We've all heard about amazing work perks some companies offer--being able to bring your dog or baby to work, on-site massage therapists, company-organized carpools, and more. But just because a company offers these great perks doesn't mean it has an amazing employee experience. When I was doing research for my new book, I found these perks fall under employee engagement and don't lead to long-term improvements. In fact, they're often only a temporary adrenaline shot.

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When people start working for an organization, they are already engaged. There's a reason they wanted to work for the company, and that usually leads to them being totally on board with how things are done and the company culture. Rarely have I talked to an employee just starting out at an organization who says, "Man! This job is terrible!" The exact opposite is actually true. When employees start working for an organization, they are typically very excited to be there and are very much looking forward to being a part of your team and making an impact. Think back to the jobs you have had in the past. You may have been a bit nervous or scared when starting a new job, but chances are you rarely started feeling unhappy and disengaged. But somewhere down the road we end up with employees that aren't totally engaged and happy, and we often have the engagement scores to back it up. Something happens to turn these already engaged or happy employees into unhappy and disengaged people. This could be anything from a disagreement with coworkers, being overwhelmed by the work, feeling under-appreciated, or myriad of other things. The loss of engagement doesn't often happen all at once, but is typically the sum of lots of smaller things that start to weigh on employees and cause them to lose excitement.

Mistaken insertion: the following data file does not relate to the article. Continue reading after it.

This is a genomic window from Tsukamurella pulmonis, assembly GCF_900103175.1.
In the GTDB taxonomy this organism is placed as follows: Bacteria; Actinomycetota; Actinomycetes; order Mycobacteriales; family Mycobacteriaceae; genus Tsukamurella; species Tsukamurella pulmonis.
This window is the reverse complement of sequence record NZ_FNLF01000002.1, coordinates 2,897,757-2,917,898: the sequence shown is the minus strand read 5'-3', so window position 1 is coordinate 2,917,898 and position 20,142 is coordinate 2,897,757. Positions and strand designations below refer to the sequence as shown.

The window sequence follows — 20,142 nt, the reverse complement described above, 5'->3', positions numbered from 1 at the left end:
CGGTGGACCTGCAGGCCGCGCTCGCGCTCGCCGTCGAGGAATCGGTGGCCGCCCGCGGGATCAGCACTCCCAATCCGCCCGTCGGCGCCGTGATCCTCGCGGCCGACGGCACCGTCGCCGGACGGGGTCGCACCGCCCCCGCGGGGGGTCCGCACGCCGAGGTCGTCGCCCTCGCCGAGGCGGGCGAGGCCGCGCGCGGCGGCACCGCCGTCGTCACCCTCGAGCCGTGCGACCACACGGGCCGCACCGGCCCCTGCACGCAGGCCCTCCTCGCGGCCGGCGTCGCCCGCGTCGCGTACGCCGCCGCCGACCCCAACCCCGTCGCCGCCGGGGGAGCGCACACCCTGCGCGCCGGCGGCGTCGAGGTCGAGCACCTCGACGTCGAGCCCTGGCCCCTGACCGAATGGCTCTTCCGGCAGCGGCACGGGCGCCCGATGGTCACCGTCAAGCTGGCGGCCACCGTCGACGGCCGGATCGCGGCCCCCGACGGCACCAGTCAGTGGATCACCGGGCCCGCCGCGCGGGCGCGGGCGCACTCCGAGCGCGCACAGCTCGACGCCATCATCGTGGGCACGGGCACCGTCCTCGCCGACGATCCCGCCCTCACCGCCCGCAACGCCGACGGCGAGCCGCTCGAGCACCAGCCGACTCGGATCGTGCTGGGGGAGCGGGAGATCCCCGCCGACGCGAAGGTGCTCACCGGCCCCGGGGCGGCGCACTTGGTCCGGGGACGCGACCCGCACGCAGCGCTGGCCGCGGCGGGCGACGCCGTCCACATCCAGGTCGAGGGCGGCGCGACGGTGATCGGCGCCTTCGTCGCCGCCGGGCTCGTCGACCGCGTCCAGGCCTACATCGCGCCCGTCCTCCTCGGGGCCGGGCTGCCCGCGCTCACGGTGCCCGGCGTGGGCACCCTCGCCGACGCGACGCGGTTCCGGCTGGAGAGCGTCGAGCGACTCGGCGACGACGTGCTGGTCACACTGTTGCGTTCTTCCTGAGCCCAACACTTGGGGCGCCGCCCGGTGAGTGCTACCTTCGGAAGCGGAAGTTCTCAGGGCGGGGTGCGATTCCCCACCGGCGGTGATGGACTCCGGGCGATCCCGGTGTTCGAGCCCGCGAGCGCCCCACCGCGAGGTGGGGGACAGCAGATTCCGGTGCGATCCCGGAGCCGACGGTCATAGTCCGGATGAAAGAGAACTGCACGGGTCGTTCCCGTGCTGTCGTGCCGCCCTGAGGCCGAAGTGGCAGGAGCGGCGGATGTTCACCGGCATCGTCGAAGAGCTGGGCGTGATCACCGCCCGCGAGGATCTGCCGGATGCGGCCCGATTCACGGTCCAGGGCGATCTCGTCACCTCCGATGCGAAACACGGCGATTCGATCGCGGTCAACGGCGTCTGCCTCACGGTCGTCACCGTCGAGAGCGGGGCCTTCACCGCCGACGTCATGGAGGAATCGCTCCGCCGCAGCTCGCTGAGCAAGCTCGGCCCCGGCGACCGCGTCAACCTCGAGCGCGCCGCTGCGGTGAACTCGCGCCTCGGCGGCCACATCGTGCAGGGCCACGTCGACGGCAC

Right about the time employees start to feel disengaged, the organization does one of its employee engagement surveys, and when it sees the negative results the managers say, "What? Our engagement scores are that low? Quick, we need to do something!" At that point some new perks might be introduced. Maybe a flexible work approach is implemented, some office layout changes might happen, and perhaps catered meals a few times a week are introduced, because clearly free food makes us happier. Then things improve a bit in the engagement scores temporarily as employees enjoy the new perk. Eventually, the fact that the perk doesn't solve the underlying problem kicks in the and engagement scores drop again. The perks were a bandaid that ignored a larger problem with employee unhappiness. The lower scores lead to a new engagement survey, which leads to more perks, and the same cycle repeats itself. Time and time again we see that employee engagement simply doesn't lead to lasting change in an organization, especially when these perks and programs aren't based in strategy or completely though through.

Basically, engagement in an organization acts as an adrenaline shot to temporarily boost employee happiness and satisfaction, whereas employee experience is the ongoing design of the organization. Unfortunately, engagement efforts simply feel like manipulation and thus doesn't create trust or loyalty and does nothing to unlock human potential, which also means no business impact for the organization. Employees can often see right through what a company is trying to do when it starts offering free food or longer lunches--it can seem like the organization is simply trying to buy off its employees and keep them happy by throwing perks at them. Instead of using an adrenaline shot, organizations should focus on employee experience to build long-term change and create an environment where employees are happy and want to work, no matter how long they've been with the organization.